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Jun 2002 Journal

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Arafat = bin Laden? (editorial)

When speakers at April's Washington National Rally for Israel equated Arafat with bin Laden they were at one and the same time speaking the truth and guilty of hyperbole. Arafat is without doubt a terrorist in the sense that Eichmann was a Schreibtischmörder (a desk-bound killer). He released previously jailed members of murder squads from prison at the start of the second intifada, and spurred on his own Tanzim militants to engage in a grizzly competition with Hamas and Islamic Jihad as to who could achieve a higher tally of Israeli civilian dead. In addition, he has condemned suicide bombing only with great reluctance.

Where the equation of Arafat with bin Laden breaks down is in the relationship of means to ends. The end desired by bin Laden is a global conflict between Islam and the exploitative, decadent, US-led West. Such an apocalyptic vision clearly marks the man out as a lethal reality-denying psychopath on a par with Hitler (who, while bogged down in the snowy wastes of Russia, blithely declared war on the United States). The means he employed, i.e. the al-Qa'eda network, was certainly capable of spreading indiscriminate slaughter, but it could never mobilise the billion-strong body of the Muslim faithful spread across half the globe for a concerted anti-Western campaign as he envisaged.

Arafat, on the other hand, vaguely symbolises an end no liberal-minded person could, in principle, take exception to: the creation of a Palestinian state. It is said by Amos Oz and others that Israel's withdrawal to the 1967 border and the disbanding of the settlements would cut the ground from under the feet of the Palestinian extremists. If the majority of Arafat's constituency thought logically this would, indeed, be the case. Alas, it cannot be taken for granted. They might listen to siren voices of extremists who would argue that having driven the Israelis back to the 1967 line, another jihad might push them all the way back to the Mediterranean coast, and make possible the re-occupation of Haifa, Jaffa, etc.

In such a situation, an awful lot would depend on the head of the newly created Palestinian state - who, all other things being equal, is bound to be Yasir Arafat. At this point, the question of whether means vitiate the end becomes relevant. Benny Morris, a historian hailing from the Israeli left who made his name by exploding the myth of a wholly voluntary Palestinian exodus in 1948, has dubbed Arafat 'the monarch of a kingdom of mendacity'.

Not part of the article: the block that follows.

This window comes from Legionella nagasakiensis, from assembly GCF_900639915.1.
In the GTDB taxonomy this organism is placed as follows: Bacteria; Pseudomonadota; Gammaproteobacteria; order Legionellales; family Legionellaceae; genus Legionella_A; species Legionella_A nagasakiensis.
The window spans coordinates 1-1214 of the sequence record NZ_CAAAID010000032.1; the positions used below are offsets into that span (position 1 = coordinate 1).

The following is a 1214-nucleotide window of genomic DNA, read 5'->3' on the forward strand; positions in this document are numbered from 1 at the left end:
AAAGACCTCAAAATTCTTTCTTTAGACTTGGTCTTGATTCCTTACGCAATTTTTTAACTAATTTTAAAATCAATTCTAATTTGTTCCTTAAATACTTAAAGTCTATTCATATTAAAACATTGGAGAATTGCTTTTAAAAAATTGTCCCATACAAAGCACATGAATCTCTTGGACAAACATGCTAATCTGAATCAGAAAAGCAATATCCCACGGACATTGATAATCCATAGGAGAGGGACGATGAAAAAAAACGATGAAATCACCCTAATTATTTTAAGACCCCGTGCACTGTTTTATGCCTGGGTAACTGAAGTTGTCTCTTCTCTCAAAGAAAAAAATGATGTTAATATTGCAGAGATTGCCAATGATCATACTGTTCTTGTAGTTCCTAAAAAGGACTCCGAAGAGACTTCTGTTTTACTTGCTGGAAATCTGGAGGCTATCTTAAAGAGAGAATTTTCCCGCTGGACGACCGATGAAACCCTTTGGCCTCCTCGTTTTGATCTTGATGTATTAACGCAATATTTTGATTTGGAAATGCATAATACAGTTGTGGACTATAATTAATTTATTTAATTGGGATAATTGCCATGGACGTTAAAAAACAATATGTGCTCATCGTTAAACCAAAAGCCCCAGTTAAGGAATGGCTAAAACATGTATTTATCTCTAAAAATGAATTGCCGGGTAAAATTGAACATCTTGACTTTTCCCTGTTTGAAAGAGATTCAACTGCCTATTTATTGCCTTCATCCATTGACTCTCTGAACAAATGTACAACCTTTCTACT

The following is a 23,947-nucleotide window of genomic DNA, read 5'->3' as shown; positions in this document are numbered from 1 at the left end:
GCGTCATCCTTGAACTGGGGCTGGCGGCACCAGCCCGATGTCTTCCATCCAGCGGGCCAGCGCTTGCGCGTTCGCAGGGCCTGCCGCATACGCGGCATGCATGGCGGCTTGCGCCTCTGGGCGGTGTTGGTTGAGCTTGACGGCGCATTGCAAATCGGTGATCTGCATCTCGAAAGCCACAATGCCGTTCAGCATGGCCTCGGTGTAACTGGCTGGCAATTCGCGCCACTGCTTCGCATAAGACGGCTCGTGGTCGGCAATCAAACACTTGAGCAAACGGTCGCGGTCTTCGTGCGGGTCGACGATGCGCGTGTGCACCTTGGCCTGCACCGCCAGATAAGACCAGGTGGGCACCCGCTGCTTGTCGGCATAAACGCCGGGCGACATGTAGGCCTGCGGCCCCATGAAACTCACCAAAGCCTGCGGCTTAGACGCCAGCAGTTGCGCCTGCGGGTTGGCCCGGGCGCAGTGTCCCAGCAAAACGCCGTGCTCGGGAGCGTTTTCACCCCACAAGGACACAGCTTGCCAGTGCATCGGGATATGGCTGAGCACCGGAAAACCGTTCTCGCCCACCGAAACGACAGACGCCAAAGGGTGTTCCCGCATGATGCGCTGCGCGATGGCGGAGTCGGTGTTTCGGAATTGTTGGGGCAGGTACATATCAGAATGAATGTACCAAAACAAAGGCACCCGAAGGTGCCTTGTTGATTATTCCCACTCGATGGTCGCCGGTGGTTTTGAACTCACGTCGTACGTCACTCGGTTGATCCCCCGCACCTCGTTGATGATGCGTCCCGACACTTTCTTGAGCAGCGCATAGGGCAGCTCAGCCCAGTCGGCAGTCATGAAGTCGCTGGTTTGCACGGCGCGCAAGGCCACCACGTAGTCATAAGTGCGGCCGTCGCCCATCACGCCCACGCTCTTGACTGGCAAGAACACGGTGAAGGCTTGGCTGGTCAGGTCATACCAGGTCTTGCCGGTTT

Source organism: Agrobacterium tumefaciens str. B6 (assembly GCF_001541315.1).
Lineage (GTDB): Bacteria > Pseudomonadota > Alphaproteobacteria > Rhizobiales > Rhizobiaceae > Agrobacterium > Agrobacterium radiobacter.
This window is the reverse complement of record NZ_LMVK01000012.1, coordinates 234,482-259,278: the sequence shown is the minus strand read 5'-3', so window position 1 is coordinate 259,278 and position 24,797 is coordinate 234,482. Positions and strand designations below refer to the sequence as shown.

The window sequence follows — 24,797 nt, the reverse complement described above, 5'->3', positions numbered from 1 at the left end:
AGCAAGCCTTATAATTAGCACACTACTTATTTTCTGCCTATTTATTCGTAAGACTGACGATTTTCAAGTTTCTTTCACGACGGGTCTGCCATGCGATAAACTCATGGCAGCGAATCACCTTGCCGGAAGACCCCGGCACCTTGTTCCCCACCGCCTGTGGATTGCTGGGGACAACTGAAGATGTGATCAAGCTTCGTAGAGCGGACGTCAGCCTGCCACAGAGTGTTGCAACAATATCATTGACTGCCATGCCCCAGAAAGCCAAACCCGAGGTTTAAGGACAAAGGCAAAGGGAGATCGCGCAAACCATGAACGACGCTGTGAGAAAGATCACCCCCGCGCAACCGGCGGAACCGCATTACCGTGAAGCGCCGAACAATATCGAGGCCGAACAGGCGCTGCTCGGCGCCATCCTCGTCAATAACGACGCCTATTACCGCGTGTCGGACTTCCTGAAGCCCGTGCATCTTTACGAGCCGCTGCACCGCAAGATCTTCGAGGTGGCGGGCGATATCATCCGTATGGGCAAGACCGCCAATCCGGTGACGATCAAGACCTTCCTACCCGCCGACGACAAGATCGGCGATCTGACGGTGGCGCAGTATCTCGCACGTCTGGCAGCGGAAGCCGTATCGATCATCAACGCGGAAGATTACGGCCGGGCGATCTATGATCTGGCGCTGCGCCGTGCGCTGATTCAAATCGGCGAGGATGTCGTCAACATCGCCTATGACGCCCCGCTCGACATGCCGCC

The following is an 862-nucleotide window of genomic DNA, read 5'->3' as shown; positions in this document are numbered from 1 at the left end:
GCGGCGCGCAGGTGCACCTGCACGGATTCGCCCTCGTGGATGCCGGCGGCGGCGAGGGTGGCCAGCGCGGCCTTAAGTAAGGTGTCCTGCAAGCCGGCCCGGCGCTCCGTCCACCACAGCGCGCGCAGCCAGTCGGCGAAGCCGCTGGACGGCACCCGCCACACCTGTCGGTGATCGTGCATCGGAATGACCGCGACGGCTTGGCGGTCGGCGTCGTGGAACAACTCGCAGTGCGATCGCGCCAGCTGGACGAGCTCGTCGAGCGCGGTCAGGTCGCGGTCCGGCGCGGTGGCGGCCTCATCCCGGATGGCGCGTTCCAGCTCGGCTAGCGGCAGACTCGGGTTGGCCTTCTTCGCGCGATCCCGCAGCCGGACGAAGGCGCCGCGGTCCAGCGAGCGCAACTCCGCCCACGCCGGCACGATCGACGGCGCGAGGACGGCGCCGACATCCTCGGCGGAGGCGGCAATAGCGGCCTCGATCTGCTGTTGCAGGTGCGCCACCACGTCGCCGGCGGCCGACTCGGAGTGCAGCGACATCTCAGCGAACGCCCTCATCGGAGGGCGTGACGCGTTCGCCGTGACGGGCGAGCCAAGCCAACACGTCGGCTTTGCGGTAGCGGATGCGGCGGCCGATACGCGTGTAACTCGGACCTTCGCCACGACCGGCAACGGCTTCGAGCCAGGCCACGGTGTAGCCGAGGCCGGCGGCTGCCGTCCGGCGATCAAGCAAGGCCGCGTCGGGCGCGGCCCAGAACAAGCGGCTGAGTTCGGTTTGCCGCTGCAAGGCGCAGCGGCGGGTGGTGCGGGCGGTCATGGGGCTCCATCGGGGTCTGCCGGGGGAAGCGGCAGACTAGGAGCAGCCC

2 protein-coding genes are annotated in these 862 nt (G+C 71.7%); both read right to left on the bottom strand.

The man certainly has a record for double-dealing that would excite the admiration of Machiavelli. He sided with Saddam Hussein in the Gulf War, swung back to a pro-Western stance thereafter, led Clinton and Barak by the nose at Camp David, condoned the public lynching of alleged Palestinian collaborators, says different things to English- and Arabic-speaking audiences, and spent EU subventions on building up a plethora of police forces who spy on each other.

The fact that he was recently pinned down in his bomb-scarred headquarters in Ramallah has endowed him with huge authority in Arab and, above all, Palestinian eyes. Alas, given Arafat's previous track record, it is highly questionable whether he will use this authority for constructive ends.

One of the besetting problems of the Arab-Israeli conflict is that the Jewish state is a First World country marooned among Third World neighbours. (It is typical of the fallacious thinking of the Palestine Solidarity lobby in this country that they deplore, instead of welcoming, the establishment of an enlightened Western outpost among the feudal, or priest-ridden, autocracies that make up the region.)

None is more feudal than Syria. Though nominally a republic, Syria is currently ruled by Assad the Second, whose father had a fourfold claim to fame. He sheltered the Nazi mega-murderer Alois Brunner, killed 20,000 of his own subjects at Homs, lost the Golan Heights to Israel, and turned previously independent Lebanon into a Syrian colony. When a regional peace conference between Israel and her Arab neighbours is mooted, as happened recently, it needs to be borne in mind that the Israeli representatives will be dealing with men of a totally different mindset. By then Sharon may have been replaced by Peres on the left, or Netanyahu on the right, but the Pasha of Damascus will still be Assad the Second. The problem of the Palestinian state - with which Israel will eventually have to share the territory between the Mediterranean and the Jordan - is that it will bear the imprint of Arafat, the monarch of mendacity, as surely as Iraq does that of Saddam Hussein.

next article:Appalling Tom Paulin